The Kyoto agreement and Technology Spillovers
A significant reduction in global greenhouse gas emissions will require development of new technologies if such reductions are to be achieved without excessive costs. An important question is whether an agreement of the Kyoto type, which does not include elements related to research and development (R&D) of new technologies, will give sufficient incentives to develop such new technologies. On the one hand, since greenhouse gas emissions will become costly for countries and private producers, countries and individual producers will have incentives to undertake effort and costs to develop new technologies. On the other hand, R&D in one country is not only advantageous for this country, but usually also for other countries. The reason for this is that producers in these countries in many cases will learn from the R&D project, for example, through (informal) networks, journals, and in some cases through the import of goods from the country where the new technology is developed. The purpose of the paper is to discuss properties of an international climate agreement of the Kyoto type when R&D investments undertaken in one country are beneficial also for other countries. We examine whether a Kyoto type of agreement can provide the correct social amount of aggregate emissions and R&D investments in new technologies. We argue that the outcome of a Kyoto type agreement will differ from the social optimum. In particular, for a given level of abatement a Kyoto type agreement provides too little R&D investments relative to the social optimum.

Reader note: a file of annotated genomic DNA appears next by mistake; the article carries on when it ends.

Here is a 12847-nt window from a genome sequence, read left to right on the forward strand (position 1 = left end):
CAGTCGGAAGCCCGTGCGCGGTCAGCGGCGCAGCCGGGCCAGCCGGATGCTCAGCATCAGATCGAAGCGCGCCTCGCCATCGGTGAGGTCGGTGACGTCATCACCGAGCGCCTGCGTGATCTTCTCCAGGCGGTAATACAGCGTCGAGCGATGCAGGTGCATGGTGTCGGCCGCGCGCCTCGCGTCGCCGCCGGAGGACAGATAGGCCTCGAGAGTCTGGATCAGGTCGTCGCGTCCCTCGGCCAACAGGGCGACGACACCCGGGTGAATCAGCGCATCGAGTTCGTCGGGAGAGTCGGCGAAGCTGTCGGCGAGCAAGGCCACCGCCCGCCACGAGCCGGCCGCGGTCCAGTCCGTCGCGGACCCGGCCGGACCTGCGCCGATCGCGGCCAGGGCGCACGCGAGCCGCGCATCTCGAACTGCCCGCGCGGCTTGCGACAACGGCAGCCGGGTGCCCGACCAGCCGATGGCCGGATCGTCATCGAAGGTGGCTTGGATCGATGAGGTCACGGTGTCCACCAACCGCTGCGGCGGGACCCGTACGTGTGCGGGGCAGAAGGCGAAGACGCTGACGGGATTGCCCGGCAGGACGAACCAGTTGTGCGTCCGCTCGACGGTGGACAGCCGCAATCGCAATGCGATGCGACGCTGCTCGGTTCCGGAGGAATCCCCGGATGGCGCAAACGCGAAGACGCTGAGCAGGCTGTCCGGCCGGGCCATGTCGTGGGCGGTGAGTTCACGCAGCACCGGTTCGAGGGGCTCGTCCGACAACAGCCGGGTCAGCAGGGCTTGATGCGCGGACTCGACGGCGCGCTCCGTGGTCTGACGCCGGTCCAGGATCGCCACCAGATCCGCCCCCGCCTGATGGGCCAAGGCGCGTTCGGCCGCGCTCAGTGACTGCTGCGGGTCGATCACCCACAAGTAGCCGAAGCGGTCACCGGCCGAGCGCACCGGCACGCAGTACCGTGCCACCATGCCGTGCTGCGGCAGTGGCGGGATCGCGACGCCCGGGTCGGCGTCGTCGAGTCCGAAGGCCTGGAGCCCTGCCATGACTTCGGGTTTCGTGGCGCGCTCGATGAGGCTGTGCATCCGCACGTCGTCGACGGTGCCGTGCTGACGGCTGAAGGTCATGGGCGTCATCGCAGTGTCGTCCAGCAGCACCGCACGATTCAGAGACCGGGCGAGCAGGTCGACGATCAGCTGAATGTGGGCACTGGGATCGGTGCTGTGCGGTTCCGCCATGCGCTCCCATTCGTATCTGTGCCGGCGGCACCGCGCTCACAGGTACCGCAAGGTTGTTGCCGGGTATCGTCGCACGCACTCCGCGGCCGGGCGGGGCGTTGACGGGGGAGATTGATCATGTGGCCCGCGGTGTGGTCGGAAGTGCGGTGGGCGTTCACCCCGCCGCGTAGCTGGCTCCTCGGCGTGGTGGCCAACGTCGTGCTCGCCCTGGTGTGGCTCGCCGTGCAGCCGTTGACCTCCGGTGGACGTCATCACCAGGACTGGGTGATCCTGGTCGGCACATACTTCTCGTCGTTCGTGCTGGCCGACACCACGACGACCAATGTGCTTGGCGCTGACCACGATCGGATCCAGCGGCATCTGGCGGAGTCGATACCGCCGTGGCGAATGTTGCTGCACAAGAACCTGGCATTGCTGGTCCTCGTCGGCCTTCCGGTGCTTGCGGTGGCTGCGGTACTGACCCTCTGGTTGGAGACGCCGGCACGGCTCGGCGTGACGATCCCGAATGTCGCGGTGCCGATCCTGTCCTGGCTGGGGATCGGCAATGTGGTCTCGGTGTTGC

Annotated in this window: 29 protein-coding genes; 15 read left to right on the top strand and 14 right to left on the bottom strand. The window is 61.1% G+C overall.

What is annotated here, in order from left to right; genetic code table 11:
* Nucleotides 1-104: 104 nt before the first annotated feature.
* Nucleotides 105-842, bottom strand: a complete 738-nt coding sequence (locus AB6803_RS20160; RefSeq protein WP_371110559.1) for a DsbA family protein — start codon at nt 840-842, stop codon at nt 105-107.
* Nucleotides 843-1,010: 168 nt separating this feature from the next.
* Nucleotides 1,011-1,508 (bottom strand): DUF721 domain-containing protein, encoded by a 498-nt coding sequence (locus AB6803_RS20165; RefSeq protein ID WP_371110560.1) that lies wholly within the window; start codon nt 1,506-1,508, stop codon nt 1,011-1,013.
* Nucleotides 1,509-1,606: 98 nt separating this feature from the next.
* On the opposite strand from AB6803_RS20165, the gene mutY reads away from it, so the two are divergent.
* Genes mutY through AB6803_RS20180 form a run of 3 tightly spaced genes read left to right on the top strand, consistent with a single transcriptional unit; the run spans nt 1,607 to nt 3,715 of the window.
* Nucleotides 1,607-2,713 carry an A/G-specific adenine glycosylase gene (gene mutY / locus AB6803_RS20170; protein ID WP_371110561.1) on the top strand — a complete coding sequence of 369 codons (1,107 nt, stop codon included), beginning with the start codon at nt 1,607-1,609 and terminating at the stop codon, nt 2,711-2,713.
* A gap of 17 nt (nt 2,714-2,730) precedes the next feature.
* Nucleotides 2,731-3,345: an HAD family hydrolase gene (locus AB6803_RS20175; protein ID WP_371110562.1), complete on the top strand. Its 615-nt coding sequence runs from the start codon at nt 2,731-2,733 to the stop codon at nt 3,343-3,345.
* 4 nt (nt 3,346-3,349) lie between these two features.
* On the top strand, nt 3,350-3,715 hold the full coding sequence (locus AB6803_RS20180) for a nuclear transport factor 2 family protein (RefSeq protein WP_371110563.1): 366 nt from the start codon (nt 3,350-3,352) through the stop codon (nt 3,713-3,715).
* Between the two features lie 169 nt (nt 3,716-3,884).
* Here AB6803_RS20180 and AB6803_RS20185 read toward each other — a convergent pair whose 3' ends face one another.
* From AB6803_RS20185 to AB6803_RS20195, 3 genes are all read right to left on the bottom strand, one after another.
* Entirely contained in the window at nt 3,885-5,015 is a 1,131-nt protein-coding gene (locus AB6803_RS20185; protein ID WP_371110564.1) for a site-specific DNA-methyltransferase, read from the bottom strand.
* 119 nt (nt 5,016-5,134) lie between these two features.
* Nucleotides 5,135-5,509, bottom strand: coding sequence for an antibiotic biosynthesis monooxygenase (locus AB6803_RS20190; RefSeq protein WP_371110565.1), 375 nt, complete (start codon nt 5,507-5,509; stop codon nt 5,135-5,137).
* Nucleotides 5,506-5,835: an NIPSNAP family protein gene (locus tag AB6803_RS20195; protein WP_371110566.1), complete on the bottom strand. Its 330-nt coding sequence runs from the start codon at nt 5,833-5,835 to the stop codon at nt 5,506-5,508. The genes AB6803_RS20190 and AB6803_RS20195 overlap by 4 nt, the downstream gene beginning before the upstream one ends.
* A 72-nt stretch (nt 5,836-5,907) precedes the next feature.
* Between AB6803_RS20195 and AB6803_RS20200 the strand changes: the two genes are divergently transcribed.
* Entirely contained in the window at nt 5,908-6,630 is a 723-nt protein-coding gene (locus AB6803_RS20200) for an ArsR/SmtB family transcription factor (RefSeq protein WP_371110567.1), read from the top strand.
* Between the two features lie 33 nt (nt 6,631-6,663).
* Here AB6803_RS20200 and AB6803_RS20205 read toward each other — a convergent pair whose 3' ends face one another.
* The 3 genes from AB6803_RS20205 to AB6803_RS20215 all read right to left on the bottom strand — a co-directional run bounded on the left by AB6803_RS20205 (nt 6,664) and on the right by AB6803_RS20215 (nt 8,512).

Golombek, Rolf and Michael Hoel
Nummer i serie: 5
Climate policy, Kyoto, international environmental agreements, R&D, technology spillovers.